Currently, prematurity has been noted to be the commonest cause of under-five mortality globally, well above pneumonias and malaria. The survival chances of babies born preterm in the resource constraints settings is unacceptably low though vary significantly depending on where they are born.
Objective: The aim of the study was to determine the characteristics and predictors of survival of preterm babies at the University of Maiduguri Teaching Hospital, Maiduguri.
This is a retrospective study that was conducted in Special Care Baby Unit (SCBU) of the Paediatrics Department of the University of Maiduguri Teaching Hospital, Maiduguri. The study was conducted over eight year period from 1st January 2008 to 31st December 2015. Data extracted from the folders of all preterm babies that were managed in the SCBU includes mothers age, booking status, previous preterm birth, educational status, employment status, Fathers age, educational status, and employment status, place of delivery. That newborns includes birth order, mode of delivery, type of gestation, birth weight, APGAR scores at 1, 5 and 10 minutes after birth respectively, difficulty in breathing, apnoea, fever, feeding problems.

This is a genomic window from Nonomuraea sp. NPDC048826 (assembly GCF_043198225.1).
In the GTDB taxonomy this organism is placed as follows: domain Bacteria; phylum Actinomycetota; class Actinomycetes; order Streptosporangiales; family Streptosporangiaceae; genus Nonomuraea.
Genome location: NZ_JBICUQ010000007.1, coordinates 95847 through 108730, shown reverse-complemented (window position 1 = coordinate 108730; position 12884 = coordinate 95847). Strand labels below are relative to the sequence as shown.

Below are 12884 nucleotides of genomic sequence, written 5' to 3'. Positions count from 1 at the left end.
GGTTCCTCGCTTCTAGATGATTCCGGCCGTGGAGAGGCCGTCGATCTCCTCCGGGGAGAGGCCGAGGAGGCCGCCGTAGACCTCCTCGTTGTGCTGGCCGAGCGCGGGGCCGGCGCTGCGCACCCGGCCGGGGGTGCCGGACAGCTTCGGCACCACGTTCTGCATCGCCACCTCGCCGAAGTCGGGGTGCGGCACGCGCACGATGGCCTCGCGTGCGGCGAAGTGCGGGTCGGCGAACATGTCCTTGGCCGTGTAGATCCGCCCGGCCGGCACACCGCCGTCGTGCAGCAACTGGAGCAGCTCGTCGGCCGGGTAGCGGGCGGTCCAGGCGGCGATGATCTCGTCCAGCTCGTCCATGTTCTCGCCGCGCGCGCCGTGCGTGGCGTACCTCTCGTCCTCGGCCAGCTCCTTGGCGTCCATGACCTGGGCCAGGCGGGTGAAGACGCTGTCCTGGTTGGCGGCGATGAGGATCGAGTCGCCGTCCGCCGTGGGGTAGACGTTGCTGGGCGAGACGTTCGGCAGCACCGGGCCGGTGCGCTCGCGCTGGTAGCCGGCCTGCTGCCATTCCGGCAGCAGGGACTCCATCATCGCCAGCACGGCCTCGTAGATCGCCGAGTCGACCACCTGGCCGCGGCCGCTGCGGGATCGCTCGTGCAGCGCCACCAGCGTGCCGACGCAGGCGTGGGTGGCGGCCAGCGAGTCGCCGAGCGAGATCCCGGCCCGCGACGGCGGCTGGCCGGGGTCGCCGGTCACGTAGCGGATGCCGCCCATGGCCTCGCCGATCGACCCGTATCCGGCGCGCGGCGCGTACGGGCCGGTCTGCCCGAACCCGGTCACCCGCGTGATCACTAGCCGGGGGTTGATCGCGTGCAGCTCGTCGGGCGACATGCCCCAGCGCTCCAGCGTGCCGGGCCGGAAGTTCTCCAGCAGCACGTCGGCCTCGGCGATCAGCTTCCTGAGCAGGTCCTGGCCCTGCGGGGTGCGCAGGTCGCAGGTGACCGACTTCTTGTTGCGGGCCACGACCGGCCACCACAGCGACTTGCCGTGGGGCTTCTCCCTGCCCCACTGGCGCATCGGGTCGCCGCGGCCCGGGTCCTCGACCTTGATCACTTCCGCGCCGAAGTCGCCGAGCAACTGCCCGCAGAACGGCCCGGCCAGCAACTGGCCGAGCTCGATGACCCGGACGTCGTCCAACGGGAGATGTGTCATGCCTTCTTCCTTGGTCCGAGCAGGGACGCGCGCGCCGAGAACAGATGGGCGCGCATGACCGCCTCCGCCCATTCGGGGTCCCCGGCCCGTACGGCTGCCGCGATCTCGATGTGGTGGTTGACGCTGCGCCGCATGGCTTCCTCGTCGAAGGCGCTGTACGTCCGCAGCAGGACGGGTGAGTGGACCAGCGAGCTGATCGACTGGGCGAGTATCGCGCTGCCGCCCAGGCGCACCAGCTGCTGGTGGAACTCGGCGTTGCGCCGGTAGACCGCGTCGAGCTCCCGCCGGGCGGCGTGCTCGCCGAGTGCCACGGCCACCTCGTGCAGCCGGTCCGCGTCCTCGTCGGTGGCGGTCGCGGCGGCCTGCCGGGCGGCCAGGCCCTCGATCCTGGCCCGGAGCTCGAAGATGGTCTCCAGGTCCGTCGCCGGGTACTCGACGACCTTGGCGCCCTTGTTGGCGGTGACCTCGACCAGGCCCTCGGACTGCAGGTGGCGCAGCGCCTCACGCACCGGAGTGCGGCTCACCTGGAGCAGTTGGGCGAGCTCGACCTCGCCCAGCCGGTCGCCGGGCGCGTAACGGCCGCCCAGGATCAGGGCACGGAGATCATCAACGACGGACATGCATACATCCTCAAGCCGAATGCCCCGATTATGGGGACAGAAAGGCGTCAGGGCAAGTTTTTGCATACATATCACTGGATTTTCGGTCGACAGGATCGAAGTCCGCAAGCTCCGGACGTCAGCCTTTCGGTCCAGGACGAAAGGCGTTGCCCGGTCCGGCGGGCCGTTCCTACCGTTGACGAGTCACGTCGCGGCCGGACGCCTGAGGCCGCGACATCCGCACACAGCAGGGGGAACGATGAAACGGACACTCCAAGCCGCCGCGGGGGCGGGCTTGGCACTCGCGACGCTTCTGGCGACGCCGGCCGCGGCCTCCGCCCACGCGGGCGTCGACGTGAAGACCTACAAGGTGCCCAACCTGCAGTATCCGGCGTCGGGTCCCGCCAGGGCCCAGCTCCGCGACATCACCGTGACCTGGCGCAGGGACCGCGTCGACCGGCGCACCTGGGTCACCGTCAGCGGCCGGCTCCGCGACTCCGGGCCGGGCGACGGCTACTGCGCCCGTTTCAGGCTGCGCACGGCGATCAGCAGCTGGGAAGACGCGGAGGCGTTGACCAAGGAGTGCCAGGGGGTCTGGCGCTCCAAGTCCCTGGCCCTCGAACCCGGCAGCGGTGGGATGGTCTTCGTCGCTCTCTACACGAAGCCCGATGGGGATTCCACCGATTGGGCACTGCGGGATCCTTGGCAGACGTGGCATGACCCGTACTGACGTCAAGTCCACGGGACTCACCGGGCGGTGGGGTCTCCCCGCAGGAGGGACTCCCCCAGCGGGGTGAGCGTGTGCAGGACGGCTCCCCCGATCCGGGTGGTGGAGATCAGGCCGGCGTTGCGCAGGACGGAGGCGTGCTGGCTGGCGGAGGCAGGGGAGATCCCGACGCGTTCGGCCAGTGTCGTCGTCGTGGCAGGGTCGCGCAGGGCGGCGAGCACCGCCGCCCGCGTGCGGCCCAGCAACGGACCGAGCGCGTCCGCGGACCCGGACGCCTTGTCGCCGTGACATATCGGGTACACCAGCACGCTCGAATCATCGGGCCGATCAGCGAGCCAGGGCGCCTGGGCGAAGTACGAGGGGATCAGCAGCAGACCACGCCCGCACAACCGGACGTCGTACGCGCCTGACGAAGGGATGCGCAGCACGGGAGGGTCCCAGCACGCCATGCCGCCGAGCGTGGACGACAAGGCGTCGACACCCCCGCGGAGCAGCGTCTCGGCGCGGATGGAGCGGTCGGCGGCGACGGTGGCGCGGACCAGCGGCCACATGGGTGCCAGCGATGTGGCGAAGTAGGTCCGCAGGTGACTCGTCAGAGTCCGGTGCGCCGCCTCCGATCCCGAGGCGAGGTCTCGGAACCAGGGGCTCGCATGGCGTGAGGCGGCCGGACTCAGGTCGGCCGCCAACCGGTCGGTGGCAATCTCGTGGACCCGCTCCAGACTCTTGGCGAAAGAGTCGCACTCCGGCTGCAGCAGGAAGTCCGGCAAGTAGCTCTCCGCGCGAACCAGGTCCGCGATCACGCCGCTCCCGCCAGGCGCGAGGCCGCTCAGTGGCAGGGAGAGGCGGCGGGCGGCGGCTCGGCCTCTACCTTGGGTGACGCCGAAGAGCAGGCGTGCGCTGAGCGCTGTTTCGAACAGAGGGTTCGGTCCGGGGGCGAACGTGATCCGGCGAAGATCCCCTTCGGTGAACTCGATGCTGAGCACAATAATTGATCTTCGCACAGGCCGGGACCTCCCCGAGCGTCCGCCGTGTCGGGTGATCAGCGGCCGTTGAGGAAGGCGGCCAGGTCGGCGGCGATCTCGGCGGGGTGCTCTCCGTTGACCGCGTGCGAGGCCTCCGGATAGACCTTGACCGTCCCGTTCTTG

There were 3435 admissions during the study period, out of these 1129/3435 (32.86%) were preterm babies giving a prevalence of 32.9%. Male preterm babies were 372 (52.1%), while female preterm babies were 342 (47.9%); with the male to female ratio of 1:1.08. When factors with P – value < 0.1 in all crude analysis were adjusted in a multivariate regression analysis, weight class for GA (P = 0.108) and APGAR score at 1 minutes (P = 0.552) did not demonstrate independent association with PTBs survival while other factors including GA (P = 0.033), birth weight (P = 0.024), duration of incubator care (P = 0.001), place of delivery (P = 0.034) and APGAR score at 5 minutes (P = 0.018) showed independent prediction of PTBs outcomes.
Babies born in hospital were 2.2 times more likely to survive than those born at home. PTBs born without asphyxia (Apgar score at 5 minute >7) were about 2.3 times more likely to survive the first six weeks of life.
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